Now an Array or a Dictionary can be created that holds both Person and Dog Metatypes.

let initializerList:[Thing.Type] = [Person.self, Dog.self]
let initializerDict:[String:Thing.Type] = ["Person":Person.self, "Dog":Dog.self]

It seems strait forward to initialize a Person. The following code seems like it should work but fails to compile.

let aMetaType = initializerDict["Person"]!
let anotherPerson = aMetatype()

The compiler failure says that a Thing doesn’t have an init function. That is true. The Thing protocol has no init function with no parameters defined. We can add one and modify the structs to also have init functions with no parameters. Now the compiler error goes away, but to do this well all the properties of the structs have to either be Optionals or have meaningful default values. Changing the properties to Optionals causes the problem mentioned earlier regarding getting actual values out of Optionals without know what type they are.

Adding an init to the Thing protocol causes another problem. Initializing a struct from the stored Metatype causes the compiler to segmentation fault (crash). The compiler should have either failed to compile the code since Thing doesn’t have an actual init function or a virtual lookup should have been done to call the Person’s init function.

So we have hit three dead ends using Swift’s standard behavior. We can’t get actual values from optional properties, we can’t create instances from commonly stored Metatypes, and the compiler crashes when we try to do anything complex.

Another reflection issue in Swift is the inability to downcast from Any to a custom protocol type, another common need when using reflection in code. You can downcast to a standard type like String (anAny as String) and even a custom type like Person (anAny as Person). But there is a compilation failure if you try to downcast to Thing (anAny as Thing). The error states that Any and Thing are unrelated. This indicates that custom protocols are not an Any.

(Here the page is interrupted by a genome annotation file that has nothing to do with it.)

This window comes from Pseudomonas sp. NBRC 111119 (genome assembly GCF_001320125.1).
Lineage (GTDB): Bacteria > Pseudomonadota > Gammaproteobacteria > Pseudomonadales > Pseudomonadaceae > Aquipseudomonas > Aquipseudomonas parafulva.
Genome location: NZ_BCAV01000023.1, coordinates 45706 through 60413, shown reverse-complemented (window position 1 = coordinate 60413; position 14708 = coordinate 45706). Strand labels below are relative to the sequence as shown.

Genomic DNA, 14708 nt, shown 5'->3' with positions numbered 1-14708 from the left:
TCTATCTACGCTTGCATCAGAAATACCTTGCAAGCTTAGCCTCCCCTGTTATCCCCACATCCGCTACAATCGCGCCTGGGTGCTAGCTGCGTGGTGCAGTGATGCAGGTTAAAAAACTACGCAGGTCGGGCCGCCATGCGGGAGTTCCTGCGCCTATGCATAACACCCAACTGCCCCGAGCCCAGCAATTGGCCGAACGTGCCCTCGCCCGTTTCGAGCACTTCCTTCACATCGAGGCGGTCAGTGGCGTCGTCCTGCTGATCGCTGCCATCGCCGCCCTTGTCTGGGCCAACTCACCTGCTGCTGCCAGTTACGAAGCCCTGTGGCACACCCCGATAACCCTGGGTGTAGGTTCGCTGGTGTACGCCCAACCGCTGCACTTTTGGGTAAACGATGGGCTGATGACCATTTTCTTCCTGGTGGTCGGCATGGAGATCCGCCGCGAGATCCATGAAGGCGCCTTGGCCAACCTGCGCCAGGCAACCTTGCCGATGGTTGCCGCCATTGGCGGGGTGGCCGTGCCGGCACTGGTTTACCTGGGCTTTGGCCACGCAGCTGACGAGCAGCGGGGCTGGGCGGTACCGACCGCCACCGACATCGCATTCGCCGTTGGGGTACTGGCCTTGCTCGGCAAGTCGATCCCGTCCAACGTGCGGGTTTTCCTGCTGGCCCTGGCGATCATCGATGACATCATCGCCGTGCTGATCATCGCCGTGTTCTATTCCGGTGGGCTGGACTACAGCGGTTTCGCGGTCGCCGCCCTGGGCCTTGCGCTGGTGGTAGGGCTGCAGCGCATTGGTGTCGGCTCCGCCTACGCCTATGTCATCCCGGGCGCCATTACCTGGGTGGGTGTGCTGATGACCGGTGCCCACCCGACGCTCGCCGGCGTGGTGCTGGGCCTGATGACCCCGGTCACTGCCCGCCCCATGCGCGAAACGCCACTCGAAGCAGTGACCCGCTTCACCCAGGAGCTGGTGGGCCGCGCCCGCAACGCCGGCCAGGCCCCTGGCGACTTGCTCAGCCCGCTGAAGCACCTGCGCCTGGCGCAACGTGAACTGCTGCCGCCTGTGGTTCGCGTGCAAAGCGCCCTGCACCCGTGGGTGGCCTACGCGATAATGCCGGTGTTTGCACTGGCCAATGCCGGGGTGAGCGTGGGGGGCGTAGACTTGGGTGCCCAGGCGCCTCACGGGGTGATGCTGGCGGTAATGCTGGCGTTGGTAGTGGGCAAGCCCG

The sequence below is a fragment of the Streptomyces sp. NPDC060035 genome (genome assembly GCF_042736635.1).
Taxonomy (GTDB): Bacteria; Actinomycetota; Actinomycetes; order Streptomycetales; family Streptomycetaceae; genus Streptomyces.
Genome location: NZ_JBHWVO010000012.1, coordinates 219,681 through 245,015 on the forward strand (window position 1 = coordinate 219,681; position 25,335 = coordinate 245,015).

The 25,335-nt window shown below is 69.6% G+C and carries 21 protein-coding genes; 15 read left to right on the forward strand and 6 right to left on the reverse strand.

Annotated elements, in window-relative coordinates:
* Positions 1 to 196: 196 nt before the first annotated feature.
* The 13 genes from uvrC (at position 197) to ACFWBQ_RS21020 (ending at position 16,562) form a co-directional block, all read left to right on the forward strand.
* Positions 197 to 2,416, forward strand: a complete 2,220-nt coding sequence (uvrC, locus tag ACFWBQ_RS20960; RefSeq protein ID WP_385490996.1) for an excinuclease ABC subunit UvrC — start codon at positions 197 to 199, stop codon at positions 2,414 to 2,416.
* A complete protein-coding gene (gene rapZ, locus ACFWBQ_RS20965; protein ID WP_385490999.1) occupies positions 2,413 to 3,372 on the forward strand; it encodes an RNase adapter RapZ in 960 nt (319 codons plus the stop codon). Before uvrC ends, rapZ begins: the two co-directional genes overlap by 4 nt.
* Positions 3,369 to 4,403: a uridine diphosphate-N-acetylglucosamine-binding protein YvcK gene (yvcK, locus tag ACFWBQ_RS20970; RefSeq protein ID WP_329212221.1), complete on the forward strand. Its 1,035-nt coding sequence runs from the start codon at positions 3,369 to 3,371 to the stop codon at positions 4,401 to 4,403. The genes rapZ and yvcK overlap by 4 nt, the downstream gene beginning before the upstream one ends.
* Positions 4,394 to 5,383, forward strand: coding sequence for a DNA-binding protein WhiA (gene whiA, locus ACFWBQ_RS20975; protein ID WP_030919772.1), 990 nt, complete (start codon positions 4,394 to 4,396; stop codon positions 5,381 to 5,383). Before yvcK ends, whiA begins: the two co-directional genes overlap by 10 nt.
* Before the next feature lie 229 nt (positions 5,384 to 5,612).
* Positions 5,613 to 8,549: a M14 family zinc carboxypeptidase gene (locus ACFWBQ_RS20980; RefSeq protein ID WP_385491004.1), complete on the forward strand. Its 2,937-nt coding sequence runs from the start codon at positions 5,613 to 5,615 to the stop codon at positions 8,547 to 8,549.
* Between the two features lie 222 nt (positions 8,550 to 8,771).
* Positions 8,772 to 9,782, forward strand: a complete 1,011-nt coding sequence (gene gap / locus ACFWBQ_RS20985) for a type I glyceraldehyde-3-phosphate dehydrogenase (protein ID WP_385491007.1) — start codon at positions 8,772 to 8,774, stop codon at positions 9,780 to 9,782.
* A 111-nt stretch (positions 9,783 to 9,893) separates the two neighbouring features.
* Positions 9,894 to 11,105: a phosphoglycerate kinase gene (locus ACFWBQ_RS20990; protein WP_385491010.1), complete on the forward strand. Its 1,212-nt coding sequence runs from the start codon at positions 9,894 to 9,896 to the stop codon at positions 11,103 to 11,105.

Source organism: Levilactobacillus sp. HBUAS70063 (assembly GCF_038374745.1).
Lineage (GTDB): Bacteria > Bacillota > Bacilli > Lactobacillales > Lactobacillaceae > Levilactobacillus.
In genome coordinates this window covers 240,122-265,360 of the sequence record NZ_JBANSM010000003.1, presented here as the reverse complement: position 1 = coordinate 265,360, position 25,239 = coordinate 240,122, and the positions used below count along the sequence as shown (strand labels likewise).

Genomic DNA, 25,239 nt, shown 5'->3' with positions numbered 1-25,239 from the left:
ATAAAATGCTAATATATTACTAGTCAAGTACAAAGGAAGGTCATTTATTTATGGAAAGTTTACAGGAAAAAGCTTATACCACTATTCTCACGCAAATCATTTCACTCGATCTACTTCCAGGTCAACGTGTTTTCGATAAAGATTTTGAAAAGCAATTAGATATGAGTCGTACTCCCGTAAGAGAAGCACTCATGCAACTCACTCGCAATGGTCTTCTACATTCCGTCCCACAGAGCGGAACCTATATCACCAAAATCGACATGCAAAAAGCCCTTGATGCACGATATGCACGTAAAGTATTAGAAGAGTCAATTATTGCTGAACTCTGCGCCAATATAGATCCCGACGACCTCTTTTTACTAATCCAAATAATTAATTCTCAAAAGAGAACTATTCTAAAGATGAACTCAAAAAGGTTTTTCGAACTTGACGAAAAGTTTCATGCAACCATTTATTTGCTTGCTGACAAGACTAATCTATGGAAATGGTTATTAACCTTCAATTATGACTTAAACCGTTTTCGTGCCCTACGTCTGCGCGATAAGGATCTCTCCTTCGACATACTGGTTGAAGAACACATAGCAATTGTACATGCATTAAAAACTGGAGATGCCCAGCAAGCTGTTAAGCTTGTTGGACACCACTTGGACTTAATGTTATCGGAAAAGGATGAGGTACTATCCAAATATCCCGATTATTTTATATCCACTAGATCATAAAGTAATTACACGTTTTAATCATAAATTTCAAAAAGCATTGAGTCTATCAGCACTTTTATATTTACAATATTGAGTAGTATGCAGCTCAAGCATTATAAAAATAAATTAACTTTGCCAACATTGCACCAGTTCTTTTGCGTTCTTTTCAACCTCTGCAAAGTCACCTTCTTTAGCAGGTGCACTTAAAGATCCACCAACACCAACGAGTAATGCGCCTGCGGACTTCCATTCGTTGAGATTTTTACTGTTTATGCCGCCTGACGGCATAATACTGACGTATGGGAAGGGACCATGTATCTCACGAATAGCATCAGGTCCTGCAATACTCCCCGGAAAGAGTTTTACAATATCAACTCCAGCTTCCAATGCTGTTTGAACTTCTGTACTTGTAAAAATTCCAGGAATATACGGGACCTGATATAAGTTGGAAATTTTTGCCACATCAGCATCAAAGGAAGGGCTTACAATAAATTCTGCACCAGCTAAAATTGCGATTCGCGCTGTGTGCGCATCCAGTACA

What useful reflection can be done under these limitations?

A Solution

As mentioned in a previous post, I’m writing a library to work with Swift structs in the same way that CoreData works with objects. To create this library I  must do reflection. I need to convert structs into SQL statements and Sqlite result sets into Arrays of structs who’s types are unknown. To get around Swift’s current reflection limitations I applied key-value coding. The custom protocol KeyValueCodable makes this possible.

protocol KeyValueCodable{
    var KVTypeName:String {get}
    subscript(index:String)->Any? { get set }
    func instantiate()->KeyValueCodable
    func downCastFromAny(anAny:Any)->KeyValueCodable?

KeyValueCodable includes an initializer without any parameters, but it is only used by KeyValueCodable‘s instantiate function so we avoid the compiler crashing problem. It overcomes the issue of retrieving actual values from optionals by having a subscript that can return and set the values of any type of property. It overcomes the down casting problem by having each struct do its own downcast. It also overcomes a previously unmentioned reflection problem. You can’t get a string representation of a struct’s name from Swift’s standard reflection behavior.

Using KeyValueCodable puts more responsibility on the programmer than is usually required in other languages, but it makes both reflection and key-value coding possible. Here is the Person struct modified to implement the KeyValueCodable protocol. There is much more code in Person than there was before, but most of it is boiler-plate code. It can be copied, pasted, and modified.

struct Person:Printable,KeyValueCodable{
    let KVTypeName = "Person"
    var name:String?
    var age:Int?
    var height:Double?
    var description:String {
        return "name:\( age:\(self.age) height:\(self.height)"
    func instantiate() -> KeyValueCodable {
        return Person()
    func downCastFromAny(anAny: Any) -> KeyValueCodable? {
        if isKVCodable(anAny){
            let mirror = reflect(anAny)
            let numChildren = mirror.count
            var aPerson = Person()
            for index in 0..<numChildren{
                 let (propertyName, propertyMirror) = mirror[index]
                 switch propertyName{
                 case "id":
                     aPerson["id"] = propertyMirror.value as? String
                 case "name":
                     aPerson["name"] = propertyMirror.value as? String
                 case "height":
                     aPerson["height"] = propertyMirror.value as? Double
                 case "age":
                     aPerson["age"] = propertyMirror.value as? Int
                     0//do nothing
             return aPerson
         return nil
     subscript(index:String) -> Any?{
            switch index{
            case "name":